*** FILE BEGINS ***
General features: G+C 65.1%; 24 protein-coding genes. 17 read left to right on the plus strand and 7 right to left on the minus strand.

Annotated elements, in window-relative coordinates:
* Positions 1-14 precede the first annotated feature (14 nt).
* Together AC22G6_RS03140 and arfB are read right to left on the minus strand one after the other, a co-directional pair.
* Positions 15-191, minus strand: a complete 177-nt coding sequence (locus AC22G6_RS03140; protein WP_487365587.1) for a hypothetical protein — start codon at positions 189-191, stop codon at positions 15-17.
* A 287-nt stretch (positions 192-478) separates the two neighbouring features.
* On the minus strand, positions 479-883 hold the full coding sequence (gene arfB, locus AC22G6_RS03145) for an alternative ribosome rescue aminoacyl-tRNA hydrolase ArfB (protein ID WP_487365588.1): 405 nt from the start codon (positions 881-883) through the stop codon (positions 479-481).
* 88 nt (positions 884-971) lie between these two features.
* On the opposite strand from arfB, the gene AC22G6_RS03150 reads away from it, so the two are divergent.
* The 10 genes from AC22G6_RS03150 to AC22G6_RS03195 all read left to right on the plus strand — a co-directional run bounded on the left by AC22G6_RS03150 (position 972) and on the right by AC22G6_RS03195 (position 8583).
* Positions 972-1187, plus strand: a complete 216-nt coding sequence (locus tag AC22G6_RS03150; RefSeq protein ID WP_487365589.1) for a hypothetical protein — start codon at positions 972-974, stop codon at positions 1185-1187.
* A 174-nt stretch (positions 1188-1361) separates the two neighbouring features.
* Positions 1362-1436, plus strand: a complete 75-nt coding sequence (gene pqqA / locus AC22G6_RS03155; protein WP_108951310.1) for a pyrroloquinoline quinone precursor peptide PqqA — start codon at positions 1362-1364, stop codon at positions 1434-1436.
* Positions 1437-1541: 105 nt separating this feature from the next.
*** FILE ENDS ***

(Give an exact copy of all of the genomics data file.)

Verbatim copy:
General features: G+C 65.1%; 24 protein-coding genes. 17 read left to right on the plus strand and 7 right to left on the minus strand.

Annotated elements, in window-relative coordinates:
* Positions 1-14 precede the first annotated feature (14 nt).
* Together AC22G6_RS03140 and arfB are read right to left on the minus strand one after the other, a co-directional pair.
* Positions 15-191, minus strand: a complete 177-nt coding sequence (locus AC22G6_RS03140; protein WP_487365587.1) for a hypothetical protein — start codon at positions 189-191, stop codon at positions 15-17.
* A 287-nt stretch (positions 192-478) separates the two neighbouring features.
* On the minus strand, positions 479-883 hold the full coding sequence (gene arfB, locus AC22G6_RS03145) for an alternative ribosome rescue aminoacyl-tRNA hydrolase ArfB (protein ID WP_487365588.1): 405 nt from the start codon (positions 881-883) through the stop codon (positions 479-481).
* 88 nt (positions 884-971) lie between these two features.
* On the opposite strand from arfB, the gene AC22G6_RS03150 reads away from it, so the two are divergent.
* The 10 genes from AC22G6_RS03150 to AC22G6_RS03195 all read left to right on the plus strand — a co-directional run bounded on the left by AC22G6_RS03150 (position 972) and on the right by AC22G6_RS03195 (position 8583).
* Positions 972-1187, plus strand: a complete 216-nt coding sequence (locus tag AC22G6_RS03150; RefSeq protein ID WP_487365589.1) for a hypothetical protein — start codon at positions 972-974, stop codon at positions 1185-1187.
* A 174-nt stretch (positions 1188-1361) separates the two neighbouring features.
* Positions 1362-1436, plus strand: a complete 75-nt coding sequence (gene pqqA / locus AC22G6_RS03155; protein WP_108951310.1) for a pyrroloquinoline quinone precursor peptide PqqA — start codon at positions 1362-1364, stop codon at positions 1434-1436.
* Positions 1437-1541: 105 nt separating this feature from the next.